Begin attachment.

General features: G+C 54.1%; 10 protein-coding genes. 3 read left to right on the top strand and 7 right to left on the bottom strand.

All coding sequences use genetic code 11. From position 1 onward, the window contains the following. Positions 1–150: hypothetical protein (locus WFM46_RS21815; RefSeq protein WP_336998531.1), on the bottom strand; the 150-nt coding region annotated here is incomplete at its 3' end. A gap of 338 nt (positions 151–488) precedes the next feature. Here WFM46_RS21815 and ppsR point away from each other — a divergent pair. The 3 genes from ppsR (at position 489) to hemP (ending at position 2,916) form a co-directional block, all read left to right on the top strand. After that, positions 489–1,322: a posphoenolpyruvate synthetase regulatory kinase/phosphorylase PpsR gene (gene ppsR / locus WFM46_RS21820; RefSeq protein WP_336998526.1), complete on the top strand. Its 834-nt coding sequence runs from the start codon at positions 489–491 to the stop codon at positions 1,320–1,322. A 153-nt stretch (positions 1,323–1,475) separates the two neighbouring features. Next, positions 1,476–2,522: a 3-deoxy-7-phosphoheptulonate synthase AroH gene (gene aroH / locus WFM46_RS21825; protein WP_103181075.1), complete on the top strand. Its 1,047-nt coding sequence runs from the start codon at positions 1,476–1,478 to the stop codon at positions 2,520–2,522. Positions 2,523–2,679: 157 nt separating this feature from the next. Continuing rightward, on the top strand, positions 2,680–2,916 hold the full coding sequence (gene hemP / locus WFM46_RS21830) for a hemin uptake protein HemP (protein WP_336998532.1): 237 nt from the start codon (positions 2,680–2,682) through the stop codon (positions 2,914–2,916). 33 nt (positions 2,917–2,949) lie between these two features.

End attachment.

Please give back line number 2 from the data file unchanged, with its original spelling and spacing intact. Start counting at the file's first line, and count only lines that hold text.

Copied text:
All coding sequences use genetic code 11. From position 1 onward, the window contains the following. Positions 1–150: hypothetical protein (locus WFM46_RS21815; RefSeq protein WP_336998531.1), on the bottom strand; the 150-nt coding region annotated here is incomplete at its 3' end. A gap of 338 nt (positions 151–488) precedes the next feature. Here WFM46_RS21815 and ppsR point away from each other — a divergent pair. The 3 genes from ppsR (at position 489) to hemP (ending at position 2,916) form a co-directional block, all read left to right on the top strand. After that, positions 489–1,322: a posphoenolpyruvate synthetase regulatory kinase/phosphorylase PpsR gene (gene ppsR / locus WFM46_RS21820; RefSeq protein WP_336998526.1), complete on the top strand. Its 834-nt coding sequence runs from the start codon at positions 489–491 to the stop codon at positions 1,320–1,322. A 153-nt stretch (positions 1,323–1,475) separates the two neighbouring features. Next, positions 1,476–2,522: a 3-deoxy-7-phosphoheptulonate synthase AroH gene (gene aroH / locus WFM46_RS21825; protein WP_103181075.1), complete on the top strand. Its 1,047-nt coding sequence runs from the start codon at positions 1,476–1,478 to the stop codon at positions 2,520–2,522. Positions 2,523–2,679: 157 nt separating this feature from the next. Continuing rightward, on the top strand, positions 2,680–2,916 hold the full coding sequence (gene hemP / locus WFM46_RS21830) for a hemin uptake protein HemP (protein WP_336998532.1): 237 nt from the start codon (positions 2,680–2,682) through the stop codon (positions 2,914–2,916). 33 nt (positions 2,917–2,949) lie between these two features.